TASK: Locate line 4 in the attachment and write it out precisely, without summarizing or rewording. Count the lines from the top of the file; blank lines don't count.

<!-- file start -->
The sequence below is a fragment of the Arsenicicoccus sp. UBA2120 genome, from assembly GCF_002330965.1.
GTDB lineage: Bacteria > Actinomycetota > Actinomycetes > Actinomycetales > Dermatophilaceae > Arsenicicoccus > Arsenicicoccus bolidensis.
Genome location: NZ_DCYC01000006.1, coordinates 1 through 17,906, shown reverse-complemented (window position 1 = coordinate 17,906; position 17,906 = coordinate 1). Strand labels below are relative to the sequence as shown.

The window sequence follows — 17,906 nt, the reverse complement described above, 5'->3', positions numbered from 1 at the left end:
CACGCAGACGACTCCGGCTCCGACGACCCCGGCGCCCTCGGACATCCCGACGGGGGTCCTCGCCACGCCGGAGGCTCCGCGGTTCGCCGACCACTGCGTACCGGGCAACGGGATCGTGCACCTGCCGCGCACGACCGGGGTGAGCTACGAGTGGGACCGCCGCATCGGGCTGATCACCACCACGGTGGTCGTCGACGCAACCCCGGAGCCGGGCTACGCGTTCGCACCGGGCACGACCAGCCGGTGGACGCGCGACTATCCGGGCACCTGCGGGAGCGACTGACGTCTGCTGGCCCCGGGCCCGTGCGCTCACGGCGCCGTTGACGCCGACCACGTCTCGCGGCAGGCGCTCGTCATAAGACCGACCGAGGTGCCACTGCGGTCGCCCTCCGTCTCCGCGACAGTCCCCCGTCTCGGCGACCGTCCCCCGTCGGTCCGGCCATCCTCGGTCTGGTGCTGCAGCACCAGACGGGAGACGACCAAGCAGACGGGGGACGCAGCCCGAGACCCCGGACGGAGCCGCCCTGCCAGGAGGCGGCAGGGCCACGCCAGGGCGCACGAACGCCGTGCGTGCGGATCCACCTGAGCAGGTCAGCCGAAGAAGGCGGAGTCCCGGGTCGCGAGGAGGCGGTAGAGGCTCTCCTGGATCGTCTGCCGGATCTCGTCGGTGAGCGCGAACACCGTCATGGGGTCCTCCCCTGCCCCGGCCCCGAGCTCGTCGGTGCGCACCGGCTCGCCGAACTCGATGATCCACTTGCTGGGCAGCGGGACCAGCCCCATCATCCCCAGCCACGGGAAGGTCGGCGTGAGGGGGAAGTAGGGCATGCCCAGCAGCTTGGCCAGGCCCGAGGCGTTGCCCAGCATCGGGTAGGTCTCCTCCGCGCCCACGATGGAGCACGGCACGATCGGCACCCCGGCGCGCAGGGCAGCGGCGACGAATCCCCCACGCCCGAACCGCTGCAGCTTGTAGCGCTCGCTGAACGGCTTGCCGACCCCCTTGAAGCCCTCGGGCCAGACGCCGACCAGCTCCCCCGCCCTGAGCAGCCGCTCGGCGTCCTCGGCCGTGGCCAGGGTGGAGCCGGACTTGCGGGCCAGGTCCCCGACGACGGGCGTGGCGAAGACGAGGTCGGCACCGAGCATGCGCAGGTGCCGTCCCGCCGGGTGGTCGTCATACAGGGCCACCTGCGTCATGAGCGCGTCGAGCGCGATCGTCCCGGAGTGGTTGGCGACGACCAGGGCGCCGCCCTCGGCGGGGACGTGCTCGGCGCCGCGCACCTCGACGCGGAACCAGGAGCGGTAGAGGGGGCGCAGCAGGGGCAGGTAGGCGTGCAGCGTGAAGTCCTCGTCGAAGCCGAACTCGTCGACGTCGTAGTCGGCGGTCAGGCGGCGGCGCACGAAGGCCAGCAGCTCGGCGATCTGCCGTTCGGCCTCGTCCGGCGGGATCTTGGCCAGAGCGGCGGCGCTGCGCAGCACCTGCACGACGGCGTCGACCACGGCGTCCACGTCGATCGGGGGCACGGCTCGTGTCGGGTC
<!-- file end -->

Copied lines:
The window sequence follows — 17,906 nt, the reverse complement described above, 5'->3', positions numbered from 1 at the left end: